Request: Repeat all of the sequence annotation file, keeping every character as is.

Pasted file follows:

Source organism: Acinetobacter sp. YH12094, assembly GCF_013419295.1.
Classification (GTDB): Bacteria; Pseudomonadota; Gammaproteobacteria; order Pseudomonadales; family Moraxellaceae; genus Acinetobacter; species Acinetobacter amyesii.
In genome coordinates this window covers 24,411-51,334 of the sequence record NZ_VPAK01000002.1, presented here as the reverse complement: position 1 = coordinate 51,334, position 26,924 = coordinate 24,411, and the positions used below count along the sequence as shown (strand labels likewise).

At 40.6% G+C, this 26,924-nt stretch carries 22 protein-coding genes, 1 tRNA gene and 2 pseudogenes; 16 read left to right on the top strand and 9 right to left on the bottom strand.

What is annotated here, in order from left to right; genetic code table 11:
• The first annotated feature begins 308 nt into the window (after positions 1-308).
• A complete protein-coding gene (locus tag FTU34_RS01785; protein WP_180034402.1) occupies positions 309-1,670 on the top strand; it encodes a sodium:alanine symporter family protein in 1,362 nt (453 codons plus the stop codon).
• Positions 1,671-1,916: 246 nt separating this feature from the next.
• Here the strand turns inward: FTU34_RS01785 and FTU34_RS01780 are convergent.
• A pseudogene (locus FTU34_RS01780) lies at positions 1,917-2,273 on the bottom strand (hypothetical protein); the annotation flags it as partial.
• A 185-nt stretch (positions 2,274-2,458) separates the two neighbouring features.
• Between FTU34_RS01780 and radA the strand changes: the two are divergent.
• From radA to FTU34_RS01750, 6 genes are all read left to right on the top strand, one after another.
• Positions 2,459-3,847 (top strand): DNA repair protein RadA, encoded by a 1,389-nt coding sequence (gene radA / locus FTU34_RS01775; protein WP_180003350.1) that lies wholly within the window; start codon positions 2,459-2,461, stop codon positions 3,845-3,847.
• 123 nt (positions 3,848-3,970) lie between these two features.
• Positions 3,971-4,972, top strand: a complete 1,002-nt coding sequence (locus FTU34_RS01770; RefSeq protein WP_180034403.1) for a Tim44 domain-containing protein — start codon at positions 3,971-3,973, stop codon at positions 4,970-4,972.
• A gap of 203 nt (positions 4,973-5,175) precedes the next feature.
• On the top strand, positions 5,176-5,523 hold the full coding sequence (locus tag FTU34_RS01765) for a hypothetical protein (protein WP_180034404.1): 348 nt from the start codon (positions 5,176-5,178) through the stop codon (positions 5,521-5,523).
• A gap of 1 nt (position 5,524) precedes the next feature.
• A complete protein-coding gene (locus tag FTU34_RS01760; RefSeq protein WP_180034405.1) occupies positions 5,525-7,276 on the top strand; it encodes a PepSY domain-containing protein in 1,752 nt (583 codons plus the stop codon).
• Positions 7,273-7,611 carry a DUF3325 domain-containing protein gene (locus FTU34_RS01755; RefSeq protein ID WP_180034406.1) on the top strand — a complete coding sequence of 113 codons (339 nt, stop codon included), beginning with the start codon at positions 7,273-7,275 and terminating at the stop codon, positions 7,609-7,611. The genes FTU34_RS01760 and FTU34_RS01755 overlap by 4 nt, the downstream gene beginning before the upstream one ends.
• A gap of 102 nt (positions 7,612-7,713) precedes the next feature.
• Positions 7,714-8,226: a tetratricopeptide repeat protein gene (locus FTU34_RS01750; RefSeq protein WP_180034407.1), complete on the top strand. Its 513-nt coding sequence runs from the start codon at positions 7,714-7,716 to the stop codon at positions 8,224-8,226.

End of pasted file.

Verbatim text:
Source organism: Acinetobacter sp. YH12094, assembly GCF_013419295.1.
Classification (GTDB): Bacteria; Pseudomonadota; Gammaproteobacteria; order Pseudomonadales; family Moraxellaceae; genus Acinetobacter; species Acinetobacter amyesii.
In genome coordinates this window covers 24,411-51,334 of the sequence record NZ_VPAK01000002.1, presented here as the reverse complement: position 1 = coordinate 51,334, position 26,924 = coordinate 24,411, and the positions used below count along the sequence as shown (strand labels likewise).

At 40.6% G+C, this 26,924-nt stretch carries 22 protein-coding genes, 1 tRNA gene and 2 pseudogenes; 16 read left to right on the top strand and 9 right to left on the bottom strand.

What is annotated here, in order from left to right; genetic code table 11:
• The first annotated feature begins 308 nt into the window (after positions 1-308).
• A complete protein-coding gene (locus tag FTU34_RS01785; protein WP_180034402.1) occupies positions 309-1,670 on the top strand; it encodes a sodium:alanine symporter family protein in 1,362 nt (453 codons plus the stop codon).
• Positions 1,671-1,916: 246 nt separating this feature from the next.
• Here the strand turns inward: FTU34_RS01785 and FTU34_RS01780 are convergent.
• A pseudogene (locus FTU34_RS01780) lies at positions 1,917-2,273 on the bottom strand (hypothetical protein); the annotation flags it as partial.
• A 185-nt stretch (positions 2,274-2,458) separates the two neighbouring features.
• Between FTU34_RS01780 and radA the strand changes: the two are divergent.
• From radA to FTU34_RS01750, 6 genes are all read left to right on the top strand, one after another.
• Positions 2,459-3,847 (top strand): DNA repair protein RadA, encoded by a 1,389-nt coding sequence (gene radA / locus FTU34_RS01775; protein WP_180003350.1) that lies wholly within the window; start codon positions 2,459-2,461, stop codon positions 3,845-3,847.
• 123 nt (positions 3,848-3,970) lie between these two features.
• Positions 3,971-4,972, top strand: a complete 1,002-nt coding sequence (locus FTU34_RS01770; RefSeq protein WP_180034403.1) for a Tim44 domain-containing protein — start codon at positions 3,971-3,973, stop codon at positions 4,970-4,972.
• A gap of 203 nt (positions 4,973-5,175) precedes the next feature.
• On the top strand, positions 5,176-5,523 hold the full coding sequence (locus tag FTU34_RS01765) for a hypothetical protein (protein WP_180034404.1): 348 nt from the start codon (positions 5,176-5,178) through the stop codon (positions 5,521-5,523).
• A gap of 1 nt (position 5,524) precedes the next feature.
• A complete protein-coding gene (locus tag FTU34_RS01760; RefSeq protein WP_180034405.1) occupies positions 5,525-7,276 on the top strand; it encodes a PepSY domain-containing protein in 1,752 nt (583 codons plus the stop codon).
• Positions 7,273-7,611 carry a DUF3325 domain-containing protein gene (locus FTU34_RS01755; RefSeq protein ID WP_180034406.1) on the top strand — a complete coding sequence of 113 codons (339 nt, stop codon included), beginning with the start codon at positions 7,273-7,275 and terminating at the stop codon, positions 7,609-7,611. The genes FTU34_RS01760 and FTU34_RS01755 overlap by 4 nt, the downstream gene beginning before the upstream one ends.
• A gap of 102 nt (positions 7,612-7,713) precedes the next feature.
• Positions 7,714-8,226: a tetratricopeptide repeat protein gene (locus FTU34_RS01750; RefSeq protein WP_180034407.1), complete on the top strand. Its 513-nt coding sequence runs from the start codon at positions 7,714-7,716 to the stop codon at positions 8,224-8,226.